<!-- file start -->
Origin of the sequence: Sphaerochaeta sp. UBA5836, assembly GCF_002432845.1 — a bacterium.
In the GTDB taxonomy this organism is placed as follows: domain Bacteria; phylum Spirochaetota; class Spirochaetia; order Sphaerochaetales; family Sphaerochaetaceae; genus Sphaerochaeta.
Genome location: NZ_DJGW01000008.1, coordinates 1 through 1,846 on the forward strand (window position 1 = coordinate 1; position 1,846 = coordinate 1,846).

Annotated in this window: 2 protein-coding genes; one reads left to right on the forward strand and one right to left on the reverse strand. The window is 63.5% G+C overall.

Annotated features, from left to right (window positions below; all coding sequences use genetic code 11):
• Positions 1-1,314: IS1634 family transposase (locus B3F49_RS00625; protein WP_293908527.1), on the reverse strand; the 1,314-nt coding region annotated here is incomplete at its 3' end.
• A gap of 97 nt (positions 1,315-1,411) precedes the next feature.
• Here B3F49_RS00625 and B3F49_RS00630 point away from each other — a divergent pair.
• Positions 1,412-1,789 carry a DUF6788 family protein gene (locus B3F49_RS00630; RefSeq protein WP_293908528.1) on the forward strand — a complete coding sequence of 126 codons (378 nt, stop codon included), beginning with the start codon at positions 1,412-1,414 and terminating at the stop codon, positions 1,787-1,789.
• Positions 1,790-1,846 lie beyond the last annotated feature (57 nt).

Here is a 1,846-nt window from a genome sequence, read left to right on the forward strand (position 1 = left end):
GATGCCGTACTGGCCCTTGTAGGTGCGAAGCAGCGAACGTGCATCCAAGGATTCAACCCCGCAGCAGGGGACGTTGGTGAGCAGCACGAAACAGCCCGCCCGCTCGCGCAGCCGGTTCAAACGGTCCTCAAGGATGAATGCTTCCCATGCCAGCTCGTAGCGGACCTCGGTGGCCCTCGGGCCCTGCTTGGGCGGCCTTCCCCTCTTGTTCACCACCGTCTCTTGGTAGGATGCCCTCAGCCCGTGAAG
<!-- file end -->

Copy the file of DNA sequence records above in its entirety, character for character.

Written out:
Origin of the sequence: Sphaerochaeta sp. UBA5836, assembly GCF_002432845.1 — a bacterium.
In the GTDB taxonomy this organism is placed as follows: domain Bacteria; phylum Spirochaetota; class Spirochaetia; order Sphaerochaetales; family Sphaerochaetaceae; genus Sphaerochaeta.
Genome location: NZ_DJGW01000008.1, coordinates 1 through 1,846 on the forward strand (window position 1 = coordinate 1; position 1,846 = coordinate 1,846).

Annotated in this window: 2 protein-coding genes; one reads left to right on the forward strand and one right to left on the reverse strand. The window is 63.5% G+C overall.

Annotated features, from left to right (window positions below; all coding sequences use genetic code 11):
• Positions 1-1,314: IS1634 family transposase (locus B3F49_RS00625; protein WP_293908527.1), on the reverse strand; the 1,314-nt coding region annotated here is incomplete at its 3' end.
• A gap of 97 nt (positions 1,315-1,411) precedes the next feature.
• Here B3F49_RS00625 and B3F49_RS00630 point away from each other — a divergent pair.
• Positions 1,412-1,789 carry a DUF6788 family protein gene (locus B3F49_RS00630; RefSeq protein WP_293908528.1) on the forward strand — a complete coding sequence of 126 codons (378 nt, stop codon included), beginning with the start codon at positions 1,412-1,414 and terminating at the stop codon, positions 1,787-1,789.
• Positions 1,790-1,846 lie beyond the last annotated feature (57 nt).

Here is a 1,846-nt window from a genome sequence, read left to right on the forward strand (position 1 = left end):
GATGCCGTACTGGCCCTTGTAGGTGCGAAGCAGCGAACGTGCATCCAAGGATTCAACCCCGCAGCAGGGGACGTTGGTGAGCAGCACGAAACAGCCCGCCCGCTCGCGCAGCCGGTTCAAACGGTCCTCAAGGATGAATGCTTCCCATGCCAGCTCGTAGCGGACCTCGGTGGCCCTCGGGCCCTGCTTGGGCGGCCTTCCCCTCTTGTTCACCACCGTCTCTTGGTAGGATGCCCTCAGCCCGTGAAG